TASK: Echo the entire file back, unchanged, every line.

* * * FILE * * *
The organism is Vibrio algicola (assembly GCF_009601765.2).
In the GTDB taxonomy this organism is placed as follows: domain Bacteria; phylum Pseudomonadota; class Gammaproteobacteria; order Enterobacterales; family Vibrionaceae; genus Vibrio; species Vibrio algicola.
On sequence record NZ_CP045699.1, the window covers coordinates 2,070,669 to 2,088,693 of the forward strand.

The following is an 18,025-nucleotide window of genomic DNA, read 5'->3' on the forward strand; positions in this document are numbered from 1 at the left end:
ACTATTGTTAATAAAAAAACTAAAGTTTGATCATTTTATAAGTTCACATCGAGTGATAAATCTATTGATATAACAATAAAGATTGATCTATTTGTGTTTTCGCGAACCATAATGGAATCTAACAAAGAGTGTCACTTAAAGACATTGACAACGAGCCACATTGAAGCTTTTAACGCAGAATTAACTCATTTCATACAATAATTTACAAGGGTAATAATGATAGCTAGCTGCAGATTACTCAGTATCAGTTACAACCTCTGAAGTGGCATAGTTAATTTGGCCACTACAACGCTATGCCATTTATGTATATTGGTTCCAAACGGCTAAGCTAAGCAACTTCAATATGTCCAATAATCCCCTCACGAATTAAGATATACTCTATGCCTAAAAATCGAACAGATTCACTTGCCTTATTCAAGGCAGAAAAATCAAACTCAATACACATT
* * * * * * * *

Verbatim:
The organism is Vibrio algicola (assembly GCF_009601765.2).
In the GTDB taxonomy this organism is placed as follows: domain Bacteria; phylum Pseudomonadota; class Gammaproteobacteria; order Enterobacterales; family Vibrionaceae; genus Vibrio; species Vibrio algicola.
On sequence record NZ_CP045699.1, the window covers coordinates 2,070,669 to 2,088,693 of the forward strand.

The following is an 18,025-nucleotide window of genomic DNA, read 5'->3' on the forward strand; positions in this document are numbered from 1 at the left end:
ACTATTGTTAATAAAAAAACTAAAGTTTGATCATTTTATAAGTTCACATCGAGTGATAAATCTATTGATATAACAATAAAGATTGATCTATTTGTGTTTTCGCGAACCATAATGGAATCTAACAAAGAGTGTCACTTAAAGACATTGACAACGAGCCACATTGAAGCTTTTAACGCAGAATTAACTCATTTCATACAATAATTTACAAGGGTAATAATGATAGCTAGCTGCAGATTACTCAGTATCAGTTACAACCTCTGAAGTGGCATAGTTAATTTGGCCACTACAACGCTATGCCATTTATGTATATTGGTTCCAAACGGCTAAGCTAAGCAACTTCAATATGTCCAATAATCCCCTCACGAATTAAGATATACTCTATGCCTAAAAATCGAACAGATTCACTTGCCTTATTCAAGGCAGAAAAATCAAACTCAATACACATT